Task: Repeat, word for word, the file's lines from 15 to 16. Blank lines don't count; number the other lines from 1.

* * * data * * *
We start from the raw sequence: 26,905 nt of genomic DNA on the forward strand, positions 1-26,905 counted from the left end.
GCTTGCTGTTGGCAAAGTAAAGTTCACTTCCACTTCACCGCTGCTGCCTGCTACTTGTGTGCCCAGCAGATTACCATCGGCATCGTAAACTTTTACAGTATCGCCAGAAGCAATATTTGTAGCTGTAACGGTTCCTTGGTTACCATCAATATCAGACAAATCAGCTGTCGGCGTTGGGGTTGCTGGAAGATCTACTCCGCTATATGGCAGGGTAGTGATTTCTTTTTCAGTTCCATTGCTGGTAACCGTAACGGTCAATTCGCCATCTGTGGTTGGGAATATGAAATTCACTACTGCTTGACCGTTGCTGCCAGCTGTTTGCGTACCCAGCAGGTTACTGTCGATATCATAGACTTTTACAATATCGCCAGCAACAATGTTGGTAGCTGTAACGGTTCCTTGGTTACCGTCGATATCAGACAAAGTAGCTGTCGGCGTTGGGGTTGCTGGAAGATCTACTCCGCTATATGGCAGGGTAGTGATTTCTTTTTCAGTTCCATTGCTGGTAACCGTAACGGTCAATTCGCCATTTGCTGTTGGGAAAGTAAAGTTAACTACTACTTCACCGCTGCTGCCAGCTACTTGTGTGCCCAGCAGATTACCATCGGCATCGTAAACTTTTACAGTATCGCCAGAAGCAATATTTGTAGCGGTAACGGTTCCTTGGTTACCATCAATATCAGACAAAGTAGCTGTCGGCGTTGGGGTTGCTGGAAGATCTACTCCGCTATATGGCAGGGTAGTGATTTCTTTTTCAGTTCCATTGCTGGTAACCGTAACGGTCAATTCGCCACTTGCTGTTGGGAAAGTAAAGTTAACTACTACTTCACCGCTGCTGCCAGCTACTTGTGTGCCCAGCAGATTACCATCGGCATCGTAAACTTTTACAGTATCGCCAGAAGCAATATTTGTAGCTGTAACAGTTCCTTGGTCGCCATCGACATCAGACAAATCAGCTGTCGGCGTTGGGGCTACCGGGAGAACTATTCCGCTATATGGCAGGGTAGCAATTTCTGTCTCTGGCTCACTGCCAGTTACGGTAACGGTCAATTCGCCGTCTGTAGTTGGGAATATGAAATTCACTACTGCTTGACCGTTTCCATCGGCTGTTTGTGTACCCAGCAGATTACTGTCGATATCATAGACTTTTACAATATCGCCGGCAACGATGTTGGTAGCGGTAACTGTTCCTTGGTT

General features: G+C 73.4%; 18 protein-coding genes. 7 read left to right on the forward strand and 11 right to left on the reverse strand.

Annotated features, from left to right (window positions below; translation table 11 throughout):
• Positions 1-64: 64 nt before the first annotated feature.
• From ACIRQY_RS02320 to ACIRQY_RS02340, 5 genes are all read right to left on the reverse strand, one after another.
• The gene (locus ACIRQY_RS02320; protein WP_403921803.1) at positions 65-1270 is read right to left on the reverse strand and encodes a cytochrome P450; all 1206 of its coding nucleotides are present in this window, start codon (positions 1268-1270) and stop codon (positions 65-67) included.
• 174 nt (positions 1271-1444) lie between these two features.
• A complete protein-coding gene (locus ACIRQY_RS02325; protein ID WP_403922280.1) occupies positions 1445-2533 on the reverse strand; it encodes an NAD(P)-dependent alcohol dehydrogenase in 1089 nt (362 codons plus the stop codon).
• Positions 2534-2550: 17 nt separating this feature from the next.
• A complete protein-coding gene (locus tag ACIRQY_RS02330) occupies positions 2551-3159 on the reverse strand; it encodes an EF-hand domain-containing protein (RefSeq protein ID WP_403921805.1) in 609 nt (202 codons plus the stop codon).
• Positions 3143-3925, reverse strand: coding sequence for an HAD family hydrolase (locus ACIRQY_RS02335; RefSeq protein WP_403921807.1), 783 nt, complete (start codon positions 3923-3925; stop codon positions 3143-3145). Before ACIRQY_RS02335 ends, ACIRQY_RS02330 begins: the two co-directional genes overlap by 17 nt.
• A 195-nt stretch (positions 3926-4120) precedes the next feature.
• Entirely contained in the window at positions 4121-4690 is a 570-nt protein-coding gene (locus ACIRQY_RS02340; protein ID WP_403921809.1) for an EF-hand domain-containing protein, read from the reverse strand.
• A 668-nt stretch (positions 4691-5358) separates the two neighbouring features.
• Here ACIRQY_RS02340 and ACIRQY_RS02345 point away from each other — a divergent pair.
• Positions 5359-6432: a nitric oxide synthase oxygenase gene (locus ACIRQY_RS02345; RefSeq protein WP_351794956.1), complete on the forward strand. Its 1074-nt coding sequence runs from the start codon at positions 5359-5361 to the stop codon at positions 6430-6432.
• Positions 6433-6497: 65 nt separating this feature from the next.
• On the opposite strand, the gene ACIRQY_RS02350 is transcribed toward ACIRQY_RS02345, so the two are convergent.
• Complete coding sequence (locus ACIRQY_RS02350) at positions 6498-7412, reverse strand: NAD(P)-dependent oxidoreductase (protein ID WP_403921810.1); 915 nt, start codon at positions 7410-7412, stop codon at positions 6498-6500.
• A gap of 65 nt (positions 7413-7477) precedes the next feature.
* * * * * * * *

• A 668-nt stretch (positions 4691-5358) separates the two neighbouring features.
• Here ACIRQY_RS02340 and ACIRQY_RS02345 point away from each other — a divergent pair.